1. is there an afterlife?
2. if so, how do you get to the "positive" after life?

everything except those 2 have little practical use.
Hmm..interesting answer B MAN and one I find logically inconsistant since the existence of an afterlife be it positive or negative becomes the perview and is inextricably bound with our understanding of God regardless of the faith system in question. We conclude what the afterlife is as a consequence of our concept of God and act accordingly.

I'm interested though in the reasons that lay behind your statement. What brings you to this conclusion?

"Love is not a feeling, it's an act of your will." Don Francisco.
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01-29-2009, 07:46 PM
Post: #4
RE: The Most Important Question?
(01-28-2009 08:39 PM)Pilgrim Wrote:  
(01-28-2009 07:10 PM)B MAN Wrote:  to be honest, there are only 2 questions that really matter.

1. is there an afterlife?
2. if so, how do you get to the "positive" after life?

everything except those 2 have little practical use.
Hmm..interesting answer B MAN and one I find logically inconsistant since the existence of an afterlife be it positive or negative becomes the perview and is inextricably bound with our understanding of God regardless of the faith system in question. We conclude what the afterlife is as a consequence of our concept of God and act accordingly.

I'm interested though in the reasons that lay behind your statement. What brings you to this conclusion?
well, what god, if he does anything, does in earth is either
A) completely random
B)so complicated that it is not even worth looking into.

if you cannot use knowledge to precipitate a predictable outcome then it is rather useless. for all we know, acceptance into the "afterlife" might be just as random...but we don't know about that one, or even if that one exists.
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01-29-2009, 08:19 PM
Post: #5
RE: The Most Important Question?
Why do we seem to think that god is offering a ticket to the afterlife? To me i think being put on thi earth is our main concern.

Could the answer be Voluntary perfection?
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01-30-2009, 04:53 AM
Post: #6
RE: The Most Important Question?
B MAN Wrote:
Quote:well, what god, if he does anything, does in earth is either
A) completely random
B)so complicated that it is not even worth looking into.

if you cannot use knowledge to precipitate a predictable outcome then it is rather useless. for all we know, acceptance into the "afterlife" might be just as random...but we don't know about that one, or even if that one exists.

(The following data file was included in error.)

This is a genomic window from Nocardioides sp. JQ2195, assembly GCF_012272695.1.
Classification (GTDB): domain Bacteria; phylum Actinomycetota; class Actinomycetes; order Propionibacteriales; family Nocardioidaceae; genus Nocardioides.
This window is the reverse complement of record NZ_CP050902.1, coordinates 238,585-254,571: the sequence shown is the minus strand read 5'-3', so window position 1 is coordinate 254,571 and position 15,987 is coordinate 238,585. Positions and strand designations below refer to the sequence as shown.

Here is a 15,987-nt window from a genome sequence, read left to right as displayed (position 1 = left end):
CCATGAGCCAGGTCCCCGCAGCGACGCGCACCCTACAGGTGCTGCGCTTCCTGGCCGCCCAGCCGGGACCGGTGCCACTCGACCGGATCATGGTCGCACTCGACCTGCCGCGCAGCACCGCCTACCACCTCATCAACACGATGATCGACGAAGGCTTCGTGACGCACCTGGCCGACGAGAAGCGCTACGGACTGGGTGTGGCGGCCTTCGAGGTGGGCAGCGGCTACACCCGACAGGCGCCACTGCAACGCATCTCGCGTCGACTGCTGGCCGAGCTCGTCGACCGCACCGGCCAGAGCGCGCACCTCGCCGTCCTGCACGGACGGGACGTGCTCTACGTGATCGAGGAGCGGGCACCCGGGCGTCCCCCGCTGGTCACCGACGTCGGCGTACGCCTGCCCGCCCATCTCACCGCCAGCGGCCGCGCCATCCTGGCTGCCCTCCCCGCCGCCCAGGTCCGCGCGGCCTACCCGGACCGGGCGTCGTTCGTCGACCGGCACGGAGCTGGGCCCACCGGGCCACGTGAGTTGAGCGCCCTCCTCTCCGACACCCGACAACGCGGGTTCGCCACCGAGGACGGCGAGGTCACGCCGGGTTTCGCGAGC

I don't see why one should take the pre-supposition that what God does is either random or so complicated that it isn't worth looking into my friend. In fact I find this another excuse which sets up a self fulfilling prophesy paradigm. It presumes from the outset without questioning whether that presumption is in fact correct and therefore doesn't bother.

The use of knowledge to effect predictable outcomes only, is a very narrow use of knowledge and again determining that it is useless is a presumption that mitigates against knowledge being useful in any other way. A loving relationship and the joy it brings is a form of knowledge yet the eventual outcome in human terms cannot be predicted because people are inconsistant, they change over time which is the universal truth of human nature. Yet we still find the risks involved worth the gamble and effort.

This last point is circular in that of course we cannot know unless we refer to God and take God at His word concerning it. As to it's nature again that is determined upon the conclusions you come to from an honest investigation as outlined in my opening posts which precludes presupposition concerning the nature of God but rather warants, in the case of a personal Deity, asking honestly what He wants to communicate to you.

Questions concerning whether or not there is an afterlife and what is it's nature are irrelevant and a red-herring to distract from the main purpose of answering the prime question of what kind of God are we dealing with? As I said before it is a secondary consideration only made primary dependent upon what God has communicated and is communicating. Therefore it only becomes important in the light of that revelation if God communicates that it 1) Exists 2) Is important.

I agree with Morpheus on this. The investigation that I propose as the most important question any human can ask or answer should have as its primary concern the how of living with God now, here in the world which we inhabit. How we interact with God and our world.

God bless my friend.

Pilgrim Smile

"Love is not a feeling, it's an act of your will." Don Francisco.
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01-30-2009, 06:13 PM